There have been years when trying to put together the 10 best movies of the past year was as difficult as trying to find 10 laughs in an Adam Sandler movie. Putting together the worst 10 has been a breeze. Thank you Adam Sandler.
The most difficult part about selecting the best films of this year was that narrowing the list down – there were just so many movies worthy of being on the list. It was not only a great year for dramas, there were some incredible action movies, wonderful animation and numerous documentaries that filled theaters.
Picking a top 10 list is always subjective. There are some who argue no movie topped “Furious 7” because of its amazing stunts, while others embraced “The Gallows” with its local connection. The selection process for me had to do with the impact the film made whether that be story or acting.
The list of worst 10 doesn’t include a lot of low-budget films, because they weren’t shown to critics. My worst list features movies that got more of a major release.
Never miss a local story.
Here’s my list. Compare it to your best & worst picks of 2015.
1. “Spotlight”: Not since the Oscar-winning “All the President’s Men” in 1976 has a movie offered such a compelling, intriguing and important look at the world of journalism as “Spotlight.” This examination of the Boston Globe’s investigative team – known as Spotlight – uncovering the massive cover-up of the scandal of priests molesting children is one of the best pictures of the year.
2. “He Named me Malala”: Although it is a powerful story on political and historical levels, the failed assassination of Malala Yousafzai is only half the story. Oscar-winning documentary filmmaker Davis Guggenheim (“An Inconvenient Truth”), shows that this is also a story of a deep and powerful bond between a father and daughter. It is a tale of family and the family of man.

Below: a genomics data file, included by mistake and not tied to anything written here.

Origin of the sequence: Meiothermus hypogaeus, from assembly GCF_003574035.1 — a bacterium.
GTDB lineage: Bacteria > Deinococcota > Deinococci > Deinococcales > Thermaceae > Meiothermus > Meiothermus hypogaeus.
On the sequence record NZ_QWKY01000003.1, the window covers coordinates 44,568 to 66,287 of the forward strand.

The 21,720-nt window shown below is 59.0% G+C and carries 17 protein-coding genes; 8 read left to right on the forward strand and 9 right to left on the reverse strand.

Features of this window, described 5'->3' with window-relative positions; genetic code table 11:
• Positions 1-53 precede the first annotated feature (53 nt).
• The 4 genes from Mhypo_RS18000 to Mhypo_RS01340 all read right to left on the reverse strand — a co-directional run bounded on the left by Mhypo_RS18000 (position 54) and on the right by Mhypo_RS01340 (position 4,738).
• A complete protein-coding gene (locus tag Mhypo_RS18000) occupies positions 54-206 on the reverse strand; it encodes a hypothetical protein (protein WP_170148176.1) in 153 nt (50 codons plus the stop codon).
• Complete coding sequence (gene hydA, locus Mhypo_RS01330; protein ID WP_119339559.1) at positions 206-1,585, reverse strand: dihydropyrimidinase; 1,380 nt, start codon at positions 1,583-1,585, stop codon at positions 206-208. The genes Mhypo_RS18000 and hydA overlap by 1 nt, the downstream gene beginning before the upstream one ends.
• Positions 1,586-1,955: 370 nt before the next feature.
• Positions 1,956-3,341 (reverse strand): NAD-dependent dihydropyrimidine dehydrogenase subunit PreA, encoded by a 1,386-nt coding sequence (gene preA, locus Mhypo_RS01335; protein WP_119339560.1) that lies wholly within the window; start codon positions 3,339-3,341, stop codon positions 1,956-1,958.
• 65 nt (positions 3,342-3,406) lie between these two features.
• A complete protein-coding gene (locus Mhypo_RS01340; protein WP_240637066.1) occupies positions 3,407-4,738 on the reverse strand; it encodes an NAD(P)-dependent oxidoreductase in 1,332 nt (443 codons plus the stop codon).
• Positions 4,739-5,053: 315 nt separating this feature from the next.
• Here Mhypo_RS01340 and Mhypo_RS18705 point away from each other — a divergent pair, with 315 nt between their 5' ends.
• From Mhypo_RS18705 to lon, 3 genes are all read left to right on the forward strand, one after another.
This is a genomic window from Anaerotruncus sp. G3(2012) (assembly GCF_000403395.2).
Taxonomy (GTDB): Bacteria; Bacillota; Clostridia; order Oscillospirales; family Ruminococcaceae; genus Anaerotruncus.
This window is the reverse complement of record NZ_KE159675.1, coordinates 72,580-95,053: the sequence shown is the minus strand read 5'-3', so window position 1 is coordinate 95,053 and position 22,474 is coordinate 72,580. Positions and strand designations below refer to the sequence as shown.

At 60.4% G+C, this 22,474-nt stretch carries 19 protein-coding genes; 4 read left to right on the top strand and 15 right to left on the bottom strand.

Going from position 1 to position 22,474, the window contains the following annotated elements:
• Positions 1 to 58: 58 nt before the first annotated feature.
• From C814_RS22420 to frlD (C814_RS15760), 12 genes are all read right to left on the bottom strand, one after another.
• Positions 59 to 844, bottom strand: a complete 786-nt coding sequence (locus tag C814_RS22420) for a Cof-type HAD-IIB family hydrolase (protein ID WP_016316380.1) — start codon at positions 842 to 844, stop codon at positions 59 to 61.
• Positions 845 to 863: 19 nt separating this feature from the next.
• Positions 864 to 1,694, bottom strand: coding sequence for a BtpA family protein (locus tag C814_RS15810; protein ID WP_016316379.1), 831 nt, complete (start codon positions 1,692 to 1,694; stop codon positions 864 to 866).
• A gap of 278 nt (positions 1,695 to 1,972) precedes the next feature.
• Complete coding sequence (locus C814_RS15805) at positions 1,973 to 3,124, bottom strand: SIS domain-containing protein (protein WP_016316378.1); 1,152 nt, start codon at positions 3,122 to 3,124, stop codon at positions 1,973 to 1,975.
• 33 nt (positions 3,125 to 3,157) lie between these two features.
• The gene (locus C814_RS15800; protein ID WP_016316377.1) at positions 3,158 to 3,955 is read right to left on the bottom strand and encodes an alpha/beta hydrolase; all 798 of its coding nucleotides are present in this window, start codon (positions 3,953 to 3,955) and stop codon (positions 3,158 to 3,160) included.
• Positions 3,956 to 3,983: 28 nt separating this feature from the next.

3. “Inside Out”: The view from a child’s level is an energetic tale of what happens when we can see inside the brain of Riley, an 11-year-old girl dealing with family issues. Smart writing and the deeper elements fill “Inside Out” with numerous emotional moments. This is particularly true when memories of the young girl as a child and her family are shown. It will evoke core memories for a lot of people.
4. “Carol”: Director Todd Haynes has created a magical look for his film that follows the love affair between a department store clerk (Rooney Mara) and one of her clients (Cate Blanchett) set in the 1950s. Both actors deliver touching and tender performances that play out with a sweetness and sadness that digs deep into the moviegoers soul. A visual and acting triumph.
5. “Sicario”: What makes this production from director Denis Villeneuve so horrifying is that the evil shown here isn’t a fictional character. The creatures that create such a deep, dark fear are part of the drug world that exists right outside our doors. Nothing creates a deeper sense of foreboding than being enveloped in reality. Taylor Sheridan’s script allows time for an assortment of views on how the war on drugs should be fought. Each argument rings true until the violent reality of this world raises its ugly head.